Being a Witness to School Bullying
Nowadays, we’re accustomed to hearing about social and school inclusion. Nonetheless, every day in schools around the world, there are cases in which children may be the victim, aggressor, or witness to school bullying.
Don’t forget that inclusive education consists of seeking equality and not discriminating on the basis of race, sex, sexual orientation, physical appearance, disability, learning disability or difficulty, etc.
In order for children and young people to develop a positive coexistence among themselves, it’s important to instill good values. These certainly include respect, dialogue, cooperation, and empathy. Although, that’s not always enough. One of the great challenges that we still face is eradicating the occurrence of bullying at school.
What is school bullying and who is involved?
School bullying is a problem that manifests itself in schools around the world and a large number of students suffer daily. Above all, these students are subject to various acts of violence and harassment by their classmates.
If we have to think about the people involved, the first thing that comes to mind is the victim and the aggressor. That is to say, the affected person and the one who tries to make the victim’s life impossible through mockery, insults, and humiliation.
What happens to the classmates who act as spectators? We often forget the witness to school bullying has a fundamental role in perpetuating or stopping the violent situation and behavior, since they’re the direct observer of the aggression.
We have to keep in mind that the bully will feel stimulation or discouragement depending on the attitude of the bystanders. Therefore, we can state that there are three parties involved: the victim, aggressor and witness to bullying.
Types of witness to school bullying
Classmates who fulfill the function of witnessing school bullying can be classified as follows:
- Friends or accomplices: they belong to the group of friends or followers of the aggressor. On occasion, they participate in the attacks in the background, but without taking the initiative.
- Re-enforcers: they’re the children who don’t participate directly in the aggression; nevertheless, they approve of them and encourage them to continue taking place.
- Passive defenders: they’re the most numerous. They stay out of the event and observe without intervening, being accomplices of the aggressor with their silence. They assume a passive attitude since they’re afraid of becoming victims themselves of the bully.
- Defenders: these are the students who show their support for the victim. Moreover, they reject the bully’s actions and directly intervene by notifying an adult of what’s happening or consoling the victim.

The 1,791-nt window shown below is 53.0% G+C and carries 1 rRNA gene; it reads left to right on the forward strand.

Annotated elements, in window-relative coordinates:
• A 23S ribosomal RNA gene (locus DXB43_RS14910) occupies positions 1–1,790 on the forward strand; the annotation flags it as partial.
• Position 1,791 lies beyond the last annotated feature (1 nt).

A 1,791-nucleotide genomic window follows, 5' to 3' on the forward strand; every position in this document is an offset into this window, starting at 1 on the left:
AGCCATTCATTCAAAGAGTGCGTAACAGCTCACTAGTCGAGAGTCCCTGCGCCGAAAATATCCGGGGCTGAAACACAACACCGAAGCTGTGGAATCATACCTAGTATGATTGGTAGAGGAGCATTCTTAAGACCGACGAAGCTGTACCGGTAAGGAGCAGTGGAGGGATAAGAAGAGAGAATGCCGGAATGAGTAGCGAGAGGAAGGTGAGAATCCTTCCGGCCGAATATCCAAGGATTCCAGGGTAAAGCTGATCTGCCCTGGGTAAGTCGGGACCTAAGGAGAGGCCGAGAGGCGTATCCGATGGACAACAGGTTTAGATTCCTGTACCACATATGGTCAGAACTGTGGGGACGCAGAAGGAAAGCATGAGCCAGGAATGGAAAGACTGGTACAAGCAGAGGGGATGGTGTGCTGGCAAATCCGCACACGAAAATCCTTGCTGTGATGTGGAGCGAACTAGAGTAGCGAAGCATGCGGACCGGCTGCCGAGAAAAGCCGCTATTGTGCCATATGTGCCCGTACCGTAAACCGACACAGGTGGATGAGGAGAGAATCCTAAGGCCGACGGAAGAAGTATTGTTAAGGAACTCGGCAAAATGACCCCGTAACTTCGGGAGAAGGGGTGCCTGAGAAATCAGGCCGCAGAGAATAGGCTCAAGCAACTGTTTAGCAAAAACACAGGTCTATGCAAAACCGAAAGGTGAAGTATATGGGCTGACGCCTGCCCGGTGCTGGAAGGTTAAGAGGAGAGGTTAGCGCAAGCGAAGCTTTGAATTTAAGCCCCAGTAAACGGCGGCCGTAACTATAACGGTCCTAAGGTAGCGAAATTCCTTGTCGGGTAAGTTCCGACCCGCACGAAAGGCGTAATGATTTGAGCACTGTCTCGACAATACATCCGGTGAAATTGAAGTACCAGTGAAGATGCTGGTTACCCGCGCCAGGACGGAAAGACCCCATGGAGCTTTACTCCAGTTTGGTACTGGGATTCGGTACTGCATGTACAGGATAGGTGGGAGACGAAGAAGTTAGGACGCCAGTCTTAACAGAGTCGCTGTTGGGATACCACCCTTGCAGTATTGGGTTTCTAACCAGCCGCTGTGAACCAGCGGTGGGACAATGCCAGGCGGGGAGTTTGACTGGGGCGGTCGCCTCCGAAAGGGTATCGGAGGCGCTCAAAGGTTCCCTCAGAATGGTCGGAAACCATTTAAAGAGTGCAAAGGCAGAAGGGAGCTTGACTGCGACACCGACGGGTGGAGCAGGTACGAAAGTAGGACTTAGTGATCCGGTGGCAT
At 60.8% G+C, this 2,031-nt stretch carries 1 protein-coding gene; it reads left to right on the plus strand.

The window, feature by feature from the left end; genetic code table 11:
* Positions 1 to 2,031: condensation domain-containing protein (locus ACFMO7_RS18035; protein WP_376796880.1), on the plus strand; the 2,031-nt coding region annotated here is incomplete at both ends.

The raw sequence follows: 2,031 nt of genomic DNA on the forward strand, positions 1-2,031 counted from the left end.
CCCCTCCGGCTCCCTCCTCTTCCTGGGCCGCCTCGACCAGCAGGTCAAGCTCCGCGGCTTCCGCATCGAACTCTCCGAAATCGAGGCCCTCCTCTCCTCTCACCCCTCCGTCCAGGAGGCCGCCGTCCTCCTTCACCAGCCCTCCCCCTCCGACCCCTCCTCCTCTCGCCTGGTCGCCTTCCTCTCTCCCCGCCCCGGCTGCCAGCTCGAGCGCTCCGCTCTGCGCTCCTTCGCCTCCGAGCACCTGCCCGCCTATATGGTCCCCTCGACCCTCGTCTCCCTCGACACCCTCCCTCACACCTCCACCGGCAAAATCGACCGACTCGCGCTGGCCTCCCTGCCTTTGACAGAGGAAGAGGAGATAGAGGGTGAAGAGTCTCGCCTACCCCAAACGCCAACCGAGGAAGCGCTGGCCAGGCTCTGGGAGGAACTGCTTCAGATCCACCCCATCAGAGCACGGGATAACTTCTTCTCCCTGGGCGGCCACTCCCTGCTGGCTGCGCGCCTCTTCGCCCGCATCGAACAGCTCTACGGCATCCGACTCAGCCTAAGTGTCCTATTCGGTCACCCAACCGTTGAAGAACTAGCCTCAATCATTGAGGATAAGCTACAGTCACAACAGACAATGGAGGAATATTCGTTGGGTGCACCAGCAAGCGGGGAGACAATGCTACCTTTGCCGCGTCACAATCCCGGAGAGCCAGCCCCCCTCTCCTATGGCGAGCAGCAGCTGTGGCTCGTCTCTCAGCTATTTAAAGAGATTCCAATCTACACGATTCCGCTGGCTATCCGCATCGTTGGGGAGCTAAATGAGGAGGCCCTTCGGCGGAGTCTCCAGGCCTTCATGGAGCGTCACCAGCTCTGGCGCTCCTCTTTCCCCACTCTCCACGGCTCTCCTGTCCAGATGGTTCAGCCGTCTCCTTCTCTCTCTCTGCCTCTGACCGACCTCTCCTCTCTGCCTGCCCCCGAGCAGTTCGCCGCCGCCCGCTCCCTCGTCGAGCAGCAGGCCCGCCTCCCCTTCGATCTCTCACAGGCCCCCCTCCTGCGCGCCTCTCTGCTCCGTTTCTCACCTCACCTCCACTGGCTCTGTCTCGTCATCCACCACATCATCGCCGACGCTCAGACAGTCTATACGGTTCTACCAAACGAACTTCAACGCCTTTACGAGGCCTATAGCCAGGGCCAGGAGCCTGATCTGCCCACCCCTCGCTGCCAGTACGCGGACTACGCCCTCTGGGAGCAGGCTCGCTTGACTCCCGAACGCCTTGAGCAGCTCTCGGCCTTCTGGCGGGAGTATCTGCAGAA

Consequences of being a witness to school bullying
During our childhood and adolescence, we’re vulnerable beings to what we observe. Children who witness bullying also suffer consequences due to the continuation of violent acts they witness. This makes them receptors of negative learning and habits. Thus, they can end up:
- Respecting aggressive behavior.
- Internalizing criminal and antisocial behavior.
- Being desensitized to the suffering of others.
- Losing empathy for the victim.
- Having feelings of guilt.
- Assuming and feeling the victim’s sense of helplessness.
These children are usually affected by social contagion. This phenomenon consists of adopting the behavior of the dominant figure as a way of imposing oneself and seeking personal status. For this reason, some witnesses of school bullying learn to replicate the behaviors they observe in the aggressor.
Social contagion usually appears in children with the following characteristics:
- Critical and underdeveloped character.
- Self insecurity.
- Dependence on others.
- A tendency to go unnoticed.
In light of that, we must pay attention to the changes in behavior that children may have; both at school and at home. These negative behaviors may be due to the fact that they’re witnessing or participating in violent acts on an ongoing basis.
To prevent this, it’s very important to encourage them to reject violence and help those who need it. This way, they won’t incite the bully’s behavior and they’ll support the victim, either by listening, being a companion, or taking the victim away from the situation. Additionally, they’ll tell a trusted adult about the violent act that took place and they won’t be part of the bully’s followers.
A child who helps and acts in favor of the one who needs it is a child who helps to end bullying.
All cited sources were thoroughly reviewed by our team to ensure their quality, reliability, currency, and validity. The bibliography of this article was considered reliable and of academic or scientific accuracy.
- Garaigordobil, M. (2011). El maltrato entre iguales: definición, prevalencia, consecuencias, identificación e intervención. San Sebastián: Universidad del País Vasco.
- Serrate, R. (2007). Bullying: guía para entender y prevenir el fenómeno de la violencia en las aulas. Barcelona: Ediciones Laberinto.
- Trautmann, A. (2008). Maltrato entre pares o” bullying”: Una visión actual. Revista chilena de pediatría, 79(1), 13-20. doi: 10.4067/S0370-41062008000100002